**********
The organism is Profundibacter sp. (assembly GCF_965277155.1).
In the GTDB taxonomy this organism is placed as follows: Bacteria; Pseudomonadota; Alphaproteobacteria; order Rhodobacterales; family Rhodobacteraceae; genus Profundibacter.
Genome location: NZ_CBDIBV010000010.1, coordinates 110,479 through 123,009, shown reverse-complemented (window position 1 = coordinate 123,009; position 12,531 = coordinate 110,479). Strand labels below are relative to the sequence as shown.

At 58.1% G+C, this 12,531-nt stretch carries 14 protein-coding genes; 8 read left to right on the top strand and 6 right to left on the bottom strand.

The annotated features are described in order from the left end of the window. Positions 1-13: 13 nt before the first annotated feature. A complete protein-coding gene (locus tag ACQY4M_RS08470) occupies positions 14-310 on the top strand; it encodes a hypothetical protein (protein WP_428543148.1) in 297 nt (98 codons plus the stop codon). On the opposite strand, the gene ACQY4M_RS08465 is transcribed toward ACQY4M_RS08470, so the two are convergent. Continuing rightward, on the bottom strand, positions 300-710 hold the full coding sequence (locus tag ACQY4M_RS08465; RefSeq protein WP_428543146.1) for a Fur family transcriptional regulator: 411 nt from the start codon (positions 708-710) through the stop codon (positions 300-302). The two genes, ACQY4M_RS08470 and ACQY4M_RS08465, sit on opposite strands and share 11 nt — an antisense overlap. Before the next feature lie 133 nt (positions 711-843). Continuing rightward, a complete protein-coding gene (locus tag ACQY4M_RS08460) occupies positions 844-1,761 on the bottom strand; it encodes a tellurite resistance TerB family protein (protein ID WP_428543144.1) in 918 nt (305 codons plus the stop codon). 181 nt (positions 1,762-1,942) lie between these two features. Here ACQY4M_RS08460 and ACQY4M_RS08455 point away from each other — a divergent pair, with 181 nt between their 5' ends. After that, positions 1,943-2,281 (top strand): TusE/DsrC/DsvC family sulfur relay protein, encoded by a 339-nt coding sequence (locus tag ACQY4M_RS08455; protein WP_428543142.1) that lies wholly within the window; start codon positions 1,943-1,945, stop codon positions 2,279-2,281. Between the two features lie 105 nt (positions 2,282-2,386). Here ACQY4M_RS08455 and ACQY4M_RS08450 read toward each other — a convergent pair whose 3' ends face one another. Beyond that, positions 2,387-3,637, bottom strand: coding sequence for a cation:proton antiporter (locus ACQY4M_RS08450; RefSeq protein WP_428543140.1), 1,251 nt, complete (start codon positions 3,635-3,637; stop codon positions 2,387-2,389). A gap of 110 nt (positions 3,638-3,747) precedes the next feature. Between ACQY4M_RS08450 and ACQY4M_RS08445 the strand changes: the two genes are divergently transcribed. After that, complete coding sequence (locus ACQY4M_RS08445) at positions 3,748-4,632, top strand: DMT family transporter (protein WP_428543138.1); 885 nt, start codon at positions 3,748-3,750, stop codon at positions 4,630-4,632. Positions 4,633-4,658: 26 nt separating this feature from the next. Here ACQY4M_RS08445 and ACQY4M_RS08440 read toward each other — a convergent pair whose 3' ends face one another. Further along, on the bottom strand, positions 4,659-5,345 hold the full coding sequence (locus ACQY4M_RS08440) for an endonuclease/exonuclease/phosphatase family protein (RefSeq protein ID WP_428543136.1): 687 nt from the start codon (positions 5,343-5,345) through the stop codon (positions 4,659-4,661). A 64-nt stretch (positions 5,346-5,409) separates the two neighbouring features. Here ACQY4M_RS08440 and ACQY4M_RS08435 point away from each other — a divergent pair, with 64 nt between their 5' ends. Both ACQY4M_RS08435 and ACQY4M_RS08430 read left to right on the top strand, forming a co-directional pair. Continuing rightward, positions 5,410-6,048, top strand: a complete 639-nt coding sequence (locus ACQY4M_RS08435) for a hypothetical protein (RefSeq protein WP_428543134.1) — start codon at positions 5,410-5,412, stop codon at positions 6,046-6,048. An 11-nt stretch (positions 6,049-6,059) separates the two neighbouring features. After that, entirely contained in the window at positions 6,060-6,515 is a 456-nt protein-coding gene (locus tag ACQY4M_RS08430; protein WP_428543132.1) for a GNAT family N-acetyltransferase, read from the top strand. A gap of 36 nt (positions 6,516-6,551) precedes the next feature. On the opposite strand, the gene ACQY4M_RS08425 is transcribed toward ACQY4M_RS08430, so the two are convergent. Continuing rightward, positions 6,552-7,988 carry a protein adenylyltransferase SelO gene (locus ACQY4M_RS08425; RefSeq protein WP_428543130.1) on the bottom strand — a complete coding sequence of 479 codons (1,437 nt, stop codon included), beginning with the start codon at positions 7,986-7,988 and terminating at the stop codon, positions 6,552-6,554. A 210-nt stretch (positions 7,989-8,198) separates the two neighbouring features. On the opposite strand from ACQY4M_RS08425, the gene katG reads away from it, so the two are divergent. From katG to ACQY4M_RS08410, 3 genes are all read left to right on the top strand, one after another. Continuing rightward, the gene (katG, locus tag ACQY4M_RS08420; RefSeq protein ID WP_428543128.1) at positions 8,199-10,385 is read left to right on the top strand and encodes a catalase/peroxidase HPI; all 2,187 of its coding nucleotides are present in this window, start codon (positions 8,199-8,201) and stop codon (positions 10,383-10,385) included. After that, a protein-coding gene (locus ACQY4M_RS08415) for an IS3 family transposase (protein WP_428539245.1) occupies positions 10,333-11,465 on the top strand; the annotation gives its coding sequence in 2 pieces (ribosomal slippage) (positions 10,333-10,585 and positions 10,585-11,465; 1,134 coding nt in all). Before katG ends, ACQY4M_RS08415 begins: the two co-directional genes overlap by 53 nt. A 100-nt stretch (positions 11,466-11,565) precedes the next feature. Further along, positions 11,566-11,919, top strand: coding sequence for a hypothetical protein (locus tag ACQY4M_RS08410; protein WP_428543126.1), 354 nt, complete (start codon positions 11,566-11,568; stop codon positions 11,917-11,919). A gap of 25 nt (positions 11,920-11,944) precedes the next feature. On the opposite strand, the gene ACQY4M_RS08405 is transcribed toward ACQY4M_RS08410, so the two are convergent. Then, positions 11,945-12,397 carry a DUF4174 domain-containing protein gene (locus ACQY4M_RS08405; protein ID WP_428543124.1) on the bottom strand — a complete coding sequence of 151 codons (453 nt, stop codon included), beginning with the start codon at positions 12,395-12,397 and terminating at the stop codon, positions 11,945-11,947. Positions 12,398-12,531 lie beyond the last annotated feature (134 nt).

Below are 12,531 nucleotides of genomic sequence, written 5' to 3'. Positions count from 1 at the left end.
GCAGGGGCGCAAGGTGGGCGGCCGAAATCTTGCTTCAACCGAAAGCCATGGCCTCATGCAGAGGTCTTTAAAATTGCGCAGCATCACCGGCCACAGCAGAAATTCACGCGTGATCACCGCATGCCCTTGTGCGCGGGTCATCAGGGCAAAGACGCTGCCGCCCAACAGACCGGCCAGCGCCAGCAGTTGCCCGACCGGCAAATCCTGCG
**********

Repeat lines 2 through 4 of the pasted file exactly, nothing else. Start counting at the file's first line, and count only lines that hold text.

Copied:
In the GTDB taxonomy this organism is placed as follows: Bacteria; Pseudomonadota; Alphaproteobacteria; order Rhodobacterales; family Rhodobacteraceae; genus Profundibacter.
Genome location: NZ_CBDIBV010000010.1, coordinates 110,479 through 123,009, shown reverse-complemented (window position 1 = coordinate 123,009; position 12,531 = coordinate 110,479). Strand labels below are relative to the sequence as shown.

At 58.1% G+C, this 12,531-nt stretch carries 14 protein-coding genes; 8 read left to right on the top strand and 6 right to left on the bottom strand.